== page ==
Easter in Port Stephens
Tue 29 Mar 2016 04:24
These fishermen can’t pick and choose their weather. Perhaps we’re wimps.
Remember how I told you what a lovely sail we had up to Broken Bay? Well, the next day’s sail wasn’t so nice. It was raining and the wind was from the South so it was COLD, well, cold for us, the boots and fleeces and oilskins had to come out. On top of that there was quite a big choppy swell, so it was not comfortable. “I’m not enjoying this” Phil said, sat on the edge of the bridge deck, shoulders hunched against the wind and rain. We decided to cut it short and popped into Newcastle for a couple of days, then, once the seas had died down and the sun had come back out again, we set off up around Fingal Point to Port Stephens.
Rounding Fingal Point to go into Port Stephens. The hill in the middle is Tomaree Head.
Tomaree Head guarding the entrance with it’s distinctive cleft.
The swell wasn’t large and there’s no real bar so we didn’t wait for the tide to rise but entered as it was in mid springs flow, against the incoming swell. Phil told me that it made steering a little hairy as the current swirled us to port and starboard whilst he negotiated the channel. I couldn’t tell you, I didn’t take a turn at the helm, being somewhat preoccupied by the pod of six bottlenose dolphins that were bow riding in with us.
One was very distinctive, we named him Stumpy, as he’d lost a good part of his dorsal fin. We saw many dolphins over the next few days in Port Stephens and noticed lots of damage to dorsal fins and backs. Some had very ragged fins, one had his still joined on but knocked over sideways, another had a distinctive notch in his backbone, near his tail. Too many close encounters with motor boat propellers travelling at speed we thought.
We anchored in Fame Cove, in 6m of good sticky mud, as we’d found it such a lovely place last time we were there.
The shore in Fame Cove, with eucalyptus trees looking rather Tolkienesque I thought.
Being Easter weekend it was much busier than last time, with boats coming and going all the time. But a number of motor boats with local folk, mums and dads, grandparents and grandchildren, friends and neighbours, stayed the whole weekend, rafting up on the moorings. The kids had lovely adventures exploring the shore, playing in kayaks, sleeping out on deck, the adults took their tenders fishing or checked on the crab pots (blue swimmer crabs - very beautiful) they’d set, in between watching the world go by or doing a few repairs on board. Arthur and Sandra were particularly welcoming, bring us whiting and rock oysters, stopping by to say hello. We were able to share Somerset Easter biscuits with them, still warm from the oven (thanks for the recipe Janis), not quite in the same league but appreciated non the less!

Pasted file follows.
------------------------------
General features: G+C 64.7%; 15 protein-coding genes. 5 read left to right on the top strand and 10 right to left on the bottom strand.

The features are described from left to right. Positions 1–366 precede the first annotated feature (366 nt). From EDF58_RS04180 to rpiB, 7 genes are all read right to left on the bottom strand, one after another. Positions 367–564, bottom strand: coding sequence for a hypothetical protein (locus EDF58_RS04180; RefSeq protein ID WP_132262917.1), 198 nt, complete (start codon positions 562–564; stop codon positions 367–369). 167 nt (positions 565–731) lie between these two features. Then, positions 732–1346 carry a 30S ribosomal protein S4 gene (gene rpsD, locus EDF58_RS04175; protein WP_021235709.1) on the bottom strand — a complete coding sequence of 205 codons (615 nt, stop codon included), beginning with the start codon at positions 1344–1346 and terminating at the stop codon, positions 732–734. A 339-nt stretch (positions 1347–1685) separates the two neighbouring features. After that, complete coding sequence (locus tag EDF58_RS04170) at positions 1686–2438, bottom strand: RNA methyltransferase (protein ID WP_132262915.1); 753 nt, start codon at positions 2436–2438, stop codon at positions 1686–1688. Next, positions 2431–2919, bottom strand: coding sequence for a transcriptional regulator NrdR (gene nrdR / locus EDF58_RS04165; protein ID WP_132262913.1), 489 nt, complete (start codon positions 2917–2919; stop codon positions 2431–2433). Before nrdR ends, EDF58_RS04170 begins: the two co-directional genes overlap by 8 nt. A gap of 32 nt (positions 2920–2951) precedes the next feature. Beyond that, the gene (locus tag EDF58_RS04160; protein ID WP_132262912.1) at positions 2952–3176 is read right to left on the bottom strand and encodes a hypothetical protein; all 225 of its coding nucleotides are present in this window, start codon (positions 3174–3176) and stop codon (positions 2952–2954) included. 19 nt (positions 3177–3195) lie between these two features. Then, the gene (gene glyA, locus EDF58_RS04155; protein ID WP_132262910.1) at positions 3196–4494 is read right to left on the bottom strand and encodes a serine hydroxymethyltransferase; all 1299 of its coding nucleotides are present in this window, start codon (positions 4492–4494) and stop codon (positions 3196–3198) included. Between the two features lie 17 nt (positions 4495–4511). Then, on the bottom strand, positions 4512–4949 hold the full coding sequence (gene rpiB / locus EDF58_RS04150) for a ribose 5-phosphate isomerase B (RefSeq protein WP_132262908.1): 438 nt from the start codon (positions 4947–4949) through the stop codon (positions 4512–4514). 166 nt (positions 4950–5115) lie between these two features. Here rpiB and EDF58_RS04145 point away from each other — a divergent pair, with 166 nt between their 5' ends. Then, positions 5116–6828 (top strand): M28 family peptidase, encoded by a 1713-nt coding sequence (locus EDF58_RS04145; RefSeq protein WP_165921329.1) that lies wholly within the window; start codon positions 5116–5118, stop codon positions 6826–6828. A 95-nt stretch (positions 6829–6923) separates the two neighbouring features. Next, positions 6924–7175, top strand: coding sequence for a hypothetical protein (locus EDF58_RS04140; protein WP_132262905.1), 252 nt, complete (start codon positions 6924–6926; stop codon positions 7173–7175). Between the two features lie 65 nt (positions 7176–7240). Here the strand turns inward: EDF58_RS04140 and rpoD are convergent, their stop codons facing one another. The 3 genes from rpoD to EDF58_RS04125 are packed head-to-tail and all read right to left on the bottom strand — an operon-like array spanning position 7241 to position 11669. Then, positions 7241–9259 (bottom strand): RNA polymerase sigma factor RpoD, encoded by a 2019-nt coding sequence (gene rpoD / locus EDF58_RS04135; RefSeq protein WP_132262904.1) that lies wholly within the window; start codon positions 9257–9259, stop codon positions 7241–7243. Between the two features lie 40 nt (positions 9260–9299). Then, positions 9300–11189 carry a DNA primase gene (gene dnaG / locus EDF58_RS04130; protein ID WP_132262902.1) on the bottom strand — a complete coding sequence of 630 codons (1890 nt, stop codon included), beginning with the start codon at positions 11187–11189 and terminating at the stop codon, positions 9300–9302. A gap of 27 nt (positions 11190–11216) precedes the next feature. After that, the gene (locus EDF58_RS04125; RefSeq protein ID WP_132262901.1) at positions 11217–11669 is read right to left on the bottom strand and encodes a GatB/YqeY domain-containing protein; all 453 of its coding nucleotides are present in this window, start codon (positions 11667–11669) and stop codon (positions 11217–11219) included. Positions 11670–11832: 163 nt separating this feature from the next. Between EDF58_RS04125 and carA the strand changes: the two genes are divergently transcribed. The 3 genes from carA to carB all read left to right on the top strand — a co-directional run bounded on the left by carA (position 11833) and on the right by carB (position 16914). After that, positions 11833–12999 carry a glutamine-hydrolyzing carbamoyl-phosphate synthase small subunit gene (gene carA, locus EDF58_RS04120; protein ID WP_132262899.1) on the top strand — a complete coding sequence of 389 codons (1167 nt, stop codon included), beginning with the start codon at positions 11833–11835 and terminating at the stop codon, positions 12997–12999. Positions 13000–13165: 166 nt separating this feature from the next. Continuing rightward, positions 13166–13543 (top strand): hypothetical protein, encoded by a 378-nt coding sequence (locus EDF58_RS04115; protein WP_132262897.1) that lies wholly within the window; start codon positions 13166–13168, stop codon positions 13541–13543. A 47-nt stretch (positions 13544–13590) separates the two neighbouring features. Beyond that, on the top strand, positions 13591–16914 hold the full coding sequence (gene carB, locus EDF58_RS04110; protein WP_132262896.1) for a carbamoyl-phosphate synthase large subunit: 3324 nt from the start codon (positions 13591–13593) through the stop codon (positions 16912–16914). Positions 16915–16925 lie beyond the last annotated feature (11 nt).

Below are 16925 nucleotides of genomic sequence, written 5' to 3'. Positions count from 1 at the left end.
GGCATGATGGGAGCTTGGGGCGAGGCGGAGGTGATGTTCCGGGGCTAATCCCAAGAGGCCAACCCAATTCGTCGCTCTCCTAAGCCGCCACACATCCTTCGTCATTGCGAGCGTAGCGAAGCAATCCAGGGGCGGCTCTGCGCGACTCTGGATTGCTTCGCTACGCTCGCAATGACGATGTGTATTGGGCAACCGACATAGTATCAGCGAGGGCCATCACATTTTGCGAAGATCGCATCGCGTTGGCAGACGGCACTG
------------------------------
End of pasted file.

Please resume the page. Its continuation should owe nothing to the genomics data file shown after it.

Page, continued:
Arthur’s shot of Lochmarin against the sunset.
It wasn’t just the people and boats we were watching. During the day dolphins were in the bay for more time than they weren’t (who knows, perhaps at night too. Dolphins only sleep with one side of their brain at a time. They may have been sleep swimming around us). A pod of about a dozen would visit for a while but more often it would be a mother and her calf, fishing, playing, just hanging out.
In addition to the Whip Birds, Parrots and Kookaburras that we heard around us (plus many more we couldn’t identify), and the White Faced Herons, Cormorants and Terns that flew by, three White Bellied Sea Eagles were around most days. We saw them first perched in a tree as we kayaked up the creek, not 30 yards from us, then we’d often see them in the afternoons riding the thermals above the trees.
White Bellied Sea Eagles.
A pair of Black Swans lived further up the creek also, quite different to the white swans we’re familiar with, more slender and with wonderfully impressive ruffles on their backs!
We were in Farm Cove to wait for the wind to turn back Southerly so we could continue on our way. I wish ‘Waiting On Weather” was always like this!